I am excited to announce my most challenging and ambitious project for the Flatiron School’s Full-Stack Web Development program: YouTube Tutorial Dashboard! This project is split up into two separate repositories:
You may be familiar with tutorial websites like Lynda.com or egghead.io. Those sites provide fantastic interfaces for keeping track of your progress within a series of videos. YouTube has a wealth of tutorial videos, but there isn’t a way to keep track of your progress with them.
The purpose of YT Tutorial Dashboard is to strip away all of the distractions from YouTube and provide a clean interface to interact with tutorial playlists that you choose.
Signing up/Logging In
Adding a Video
For the sake of ease, I opted not to build out a search function using the YouTube Data API. Instead, you find the playlist you are looking for through YouTube, and copy/paste the URL of the playlist, or just the playlist ID. The playlist id follows the word “list” in a YouTube URL, like this:
list=PLoYCgNOIyGADILc3iUJzygCqC8Tt3bRXt. Playlist IDs can be found in the URL of a playlist or a video within a playlist.
The dashboard shows a list of added playlists, represented as collapsed cards. Clicking on the card opens some basic information.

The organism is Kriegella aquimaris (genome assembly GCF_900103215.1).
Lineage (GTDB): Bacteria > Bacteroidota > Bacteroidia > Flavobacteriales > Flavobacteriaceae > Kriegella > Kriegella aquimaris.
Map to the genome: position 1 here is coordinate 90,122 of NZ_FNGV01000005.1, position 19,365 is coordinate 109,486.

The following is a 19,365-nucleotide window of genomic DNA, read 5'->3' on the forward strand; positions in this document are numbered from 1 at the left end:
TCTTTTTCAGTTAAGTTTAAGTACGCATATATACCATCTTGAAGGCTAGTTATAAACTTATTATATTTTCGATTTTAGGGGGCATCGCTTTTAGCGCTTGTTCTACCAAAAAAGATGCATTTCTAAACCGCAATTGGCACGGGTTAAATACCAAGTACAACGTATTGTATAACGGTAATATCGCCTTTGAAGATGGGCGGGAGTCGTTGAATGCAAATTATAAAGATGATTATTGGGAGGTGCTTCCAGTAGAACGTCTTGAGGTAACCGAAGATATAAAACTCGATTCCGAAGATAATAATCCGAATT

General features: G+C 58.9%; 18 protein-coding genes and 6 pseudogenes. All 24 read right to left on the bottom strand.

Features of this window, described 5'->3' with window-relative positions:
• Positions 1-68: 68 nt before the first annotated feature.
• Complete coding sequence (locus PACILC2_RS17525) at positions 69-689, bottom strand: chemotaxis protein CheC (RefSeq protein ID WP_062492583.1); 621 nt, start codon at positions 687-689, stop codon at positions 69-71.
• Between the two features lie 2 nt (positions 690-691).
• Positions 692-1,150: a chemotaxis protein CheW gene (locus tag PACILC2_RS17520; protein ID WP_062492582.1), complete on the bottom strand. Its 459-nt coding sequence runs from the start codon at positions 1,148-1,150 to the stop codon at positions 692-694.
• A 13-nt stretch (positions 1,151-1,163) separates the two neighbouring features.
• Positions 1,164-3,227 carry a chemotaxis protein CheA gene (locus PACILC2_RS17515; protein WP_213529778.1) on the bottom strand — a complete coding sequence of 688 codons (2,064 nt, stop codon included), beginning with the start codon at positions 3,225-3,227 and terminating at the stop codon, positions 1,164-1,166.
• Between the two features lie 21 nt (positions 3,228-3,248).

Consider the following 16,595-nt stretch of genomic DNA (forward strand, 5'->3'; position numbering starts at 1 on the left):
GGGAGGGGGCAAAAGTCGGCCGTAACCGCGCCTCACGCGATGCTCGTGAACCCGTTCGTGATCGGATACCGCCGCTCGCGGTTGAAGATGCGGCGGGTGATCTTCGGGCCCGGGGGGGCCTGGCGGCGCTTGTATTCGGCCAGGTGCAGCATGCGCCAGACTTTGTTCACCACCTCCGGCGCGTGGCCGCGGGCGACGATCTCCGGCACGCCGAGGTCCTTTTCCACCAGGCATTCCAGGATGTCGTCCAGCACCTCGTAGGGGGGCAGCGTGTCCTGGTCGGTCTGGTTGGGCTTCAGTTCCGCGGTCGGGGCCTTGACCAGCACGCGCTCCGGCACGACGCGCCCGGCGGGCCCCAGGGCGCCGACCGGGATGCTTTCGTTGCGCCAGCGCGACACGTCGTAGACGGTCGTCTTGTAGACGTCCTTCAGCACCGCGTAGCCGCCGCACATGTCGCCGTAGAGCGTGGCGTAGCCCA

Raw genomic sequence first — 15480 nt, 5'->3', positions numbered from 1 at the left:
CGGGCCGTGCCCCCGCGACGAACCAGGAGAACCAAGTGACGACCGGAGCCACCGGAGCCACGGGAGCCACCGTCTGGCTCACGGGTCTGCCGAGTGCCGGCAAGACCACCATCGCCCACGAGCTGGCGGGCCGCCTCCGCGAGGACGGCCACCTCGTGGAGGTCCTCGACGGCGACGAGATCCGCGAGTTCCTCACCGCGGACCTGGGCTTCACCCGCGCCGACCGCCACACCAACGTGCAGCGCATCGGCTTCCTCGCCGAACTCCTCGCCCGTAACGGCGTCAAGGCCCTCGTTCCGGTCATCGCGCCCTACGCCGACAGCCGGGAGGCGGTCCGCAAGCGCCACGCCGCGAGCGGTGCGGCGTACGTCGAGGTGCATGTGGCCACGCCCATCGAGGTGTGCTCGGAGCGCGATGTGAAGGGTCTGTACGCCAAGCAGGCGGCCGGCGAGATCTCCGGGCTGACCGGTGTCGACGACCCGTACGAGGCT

For more detailed information, click the “Stats” button.
Clicking the “Watch” button takes you to the “watch” view. The YouTube video embed component is from react-youtube. To the right of the embedded video is a panel with a list of videos in the active playlist. Completed videos have a green dot next to their title, incomplete videos are grey. The active video has a yellow dot. Clicking the “Done with this video” button will mark the active video as complete and navigate to the next video in the playlist.
Going back to our dashboard, if you click on the “Edit” button of a playlist card, you will see an edit modal with some options. It’s pretty self-explanatory.
The CSS framework is built on Bulma. It was a new discovery but I loved it as an alternative to Bootstrap. I think I even like it better!
This is not my prettiest project code-wise, but it was my most ambitious, so I don’t feel so bad about it. There is a ton of room for improvement in the codebase, and I’m looking forward to going back and refactoring (after a week long beer break). My ultimate takeaway from this project is that React/Redux takes a while to get going, but it is definitely an awesome way to tackle complex front-end problems. I can’t wait to work on my next React/Redux project!
Click here to try out the app. See a usage video for YT Tutorial Dashboard below. Thanks for reading!